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Monday, January 24, 2011

SOTU 2011: Ask Not

The power of a powerfully crafted message is really quite astounding. Fifty years ago, a man stood in the bright sunshine of a bitterly cold January day after taking the oath of office as President of the United States and spoke about the competing interests of two nuclear powers, pledged continued friendship to our cultural and spiritual allies, pledged assistance to countries making their first movements towards democracy and the unique challenges of a society coming to grips with the role it assumed while preserving freedoms for millions in the world while also correcting deficiencies in those freedoms for millions of its own citizens. In his thoughts on those uniquely American challenges, the new President tossed in a little rhetorical flourish towards the end of the address:

And so, my fellow Americans: ask not what your country can do for you--ask what you can do for your country.

Fast forward fifty years since that address and those few words have easily become among the most recognized words in our entire language, much less the American political dialogue.

Fast forward fifty years since those words were first uttered and they now could form the basis for a State of the Union address.

No Money

If a single word had to be chosen to represent the current economy, fumes might be the best choice. Federal, state and local governments not only have little or no reserve resources for "rainy day" surprises (did you know it SNOWS in New York City in winter?), many now have zero resources for routine minimal operations. If the worst of the financial crisis was behind us, toughing it out for 5-10 years might be painful but do-able. That's not likley the case, however.

The financial picture for the individual states and US Federal Government is a microcosm of the worldwide financial system. Like the US Federal Government acting as implicit backstop to possible state defaults in California, Illinois or New York, Germany is filing a similar role in protecting a precarious balance within the European Union states. Those precarious positions are the financial equivalent of an irresistable force encountering an immovable object -- and just about as predictable. The balance depends upon economies inflating local currencies to sop up OLD bad debt while simultaneously avoiding spooking new lenders from being concerned about the shrinking value of future units of currency used to pay back additional borrowing. The exact number of times this has occured in the past according to plan when trillions were involved isn't known but thought to be very close to zero.

No Willingness To Pay

The fiscal crisis hitting many states raises another fundamental problem facing the country. Based on most press accounts, there seems to be ZERO willingness on the part of any tax payers to pay more for existing services, much less additional taxes for additional services that might be required or advisable (little things like bridge repairs, staffing at financial regulatory institutions to detect future mass frauds, etc.). As an example, the State of Illinois recently raised tax rates SIXTY SIX PERCENT in an attempt to close their budget gap. Sounds draconian -- if not downright fiscally suicidal according to some -- until you realize that sixty six percent added on to a really small number is still a pretty small number. The state income tax rates went from 3% to %5 percent for individuals and from 4.8% to 7% for businesses.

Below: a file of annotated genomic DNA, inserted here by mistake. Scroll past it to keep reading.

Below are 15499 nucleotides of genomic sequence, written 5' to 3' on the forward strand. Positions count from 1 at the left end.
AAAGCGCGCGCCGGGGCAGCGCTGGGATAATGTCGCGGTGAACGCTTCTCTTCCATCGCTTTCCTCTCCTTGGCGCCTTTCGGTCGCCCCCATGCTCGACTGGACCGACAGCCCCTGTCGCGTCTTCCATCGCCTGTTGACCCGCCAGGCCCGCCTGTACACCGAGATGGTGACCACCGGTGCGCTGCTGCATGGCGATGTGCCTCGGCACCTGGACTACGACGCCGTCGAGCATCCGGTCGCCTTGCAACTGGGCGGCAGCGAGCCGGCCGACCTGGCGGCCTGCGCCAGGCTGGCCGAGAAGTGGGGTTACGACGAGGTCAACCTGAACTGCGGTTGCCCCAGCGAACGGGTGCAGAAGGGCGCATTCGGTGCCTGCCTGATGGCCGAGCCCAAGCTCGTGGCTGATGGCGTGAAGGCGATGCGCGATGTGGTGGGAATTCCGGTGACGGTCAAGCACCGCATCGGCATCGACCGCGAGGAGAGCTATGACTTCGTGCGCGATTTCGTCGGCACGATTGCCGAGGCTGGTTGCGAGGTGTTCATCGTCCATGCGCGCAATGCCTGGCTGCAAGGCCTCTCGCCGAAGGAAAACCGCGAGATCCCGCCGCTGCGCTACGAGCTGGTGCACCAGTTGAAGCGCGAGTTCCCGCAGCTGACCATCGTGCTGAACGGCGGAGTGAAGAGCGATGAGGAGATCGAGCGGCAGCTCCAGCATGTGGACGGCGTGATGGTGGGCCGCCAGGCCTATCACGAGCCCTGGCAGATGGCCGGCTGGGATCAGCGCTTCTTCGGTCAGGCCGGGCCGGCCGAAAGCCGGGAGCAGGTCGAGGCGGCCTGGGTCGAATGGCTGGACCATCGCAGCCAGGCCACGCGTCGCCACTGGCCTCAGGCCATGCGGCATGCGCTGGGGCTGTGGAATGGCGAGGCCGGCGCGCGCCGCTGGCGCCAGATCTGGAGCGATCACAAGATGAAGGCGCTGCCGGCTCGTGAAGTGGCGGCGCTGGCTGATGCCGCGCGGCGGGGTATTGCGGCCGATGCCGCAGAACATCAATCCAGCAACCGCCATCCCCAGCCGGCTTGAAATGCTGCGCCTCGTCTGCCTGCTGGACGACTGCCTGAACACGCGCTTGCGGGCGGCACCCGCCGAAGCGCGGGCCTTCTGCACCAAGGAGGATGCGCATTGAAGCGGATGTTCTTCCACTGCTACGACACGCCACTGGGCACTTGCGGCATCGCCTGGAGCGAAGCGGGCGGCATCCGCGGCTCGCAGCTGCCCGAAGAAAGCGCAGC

Before jumping on a tax increase as a "job killer", stop and do some math. Assume the average small business pulls in about $1 million in revenue and the owner nets about $250,000. The extra 2% in income tax costs about $5000 which might be enough to hire a fry cook in a fast food joint for four months. Not exactly the kind of hit that's going to make or break a decision to buy a new $50,000 CNC machine or hire a full time worker with benefits.

Of course, the stink over a sixty six percent tax increase begs a more important question. Exactly WHAT was Illinois thinking by only having a 3% tax rate in the first place? Did Illinois find a solution to prevent roads from being destroyed by salt and snow plows? Did Illinois find a solution for primary, secondary and post-secondary education that was twice as cost effective as the rest of the country? Here's a summary of the state income tax rates for Illinois' neighbors (#1):

Iowa -- 6.48%
Missouri -- 6%
Indiana -- 3.4%
Kentucky -- 6%
Wisconsin - 7.75%
Michigan -- 4.35% ***

*** While not technically bordering Illinois, Michigan is another Northern industrial state that has suffered far WORSE economic decline than Illinois yet has a debt/GDP ratio no worse than Illinois and lower debt per capita.

Another interesting way to understand the scope of the debt crisis facing Americans is to reduce the national debt down to taxpayers. America's official 2010 population is 308 million. In that 308 million, there are approximately 114,825,000 households and roughly half of them pay no taxes. The $14 trillion in total debt amounts to $45,454 per American, or $121,924 per household or $243,848 per tax-paying household. Of course, no one's expecting us to pay back $14 trillion in one year. If taxes were restructured to reduce the debt (not just the deficit but the DEBT) to zero over 20 years, the average tax payer would have to eat $12,192 in extra principle payments yearly. If no one's willing to pay those kinds of taxes, where is the willingness to cut spending? Not "fraud and abuse" or "foreign aid" but REAL spending?

Here is one final example of tax hypocrisy for all Americans. For those of you opposed to a "government takeover" of healthcare, consider these questions:

* Did you ask your Congressperson to oppose the expanded Medicare drug program enacted in 2003?
* Are you opposed to Medicaid?
* Have you actually worked with a lawyer to "bankrupt" an elderly parent by transferring their assets in advance to family members so by the time they needed nursing home or hospice care, they were officially indigent and eligible for state aid?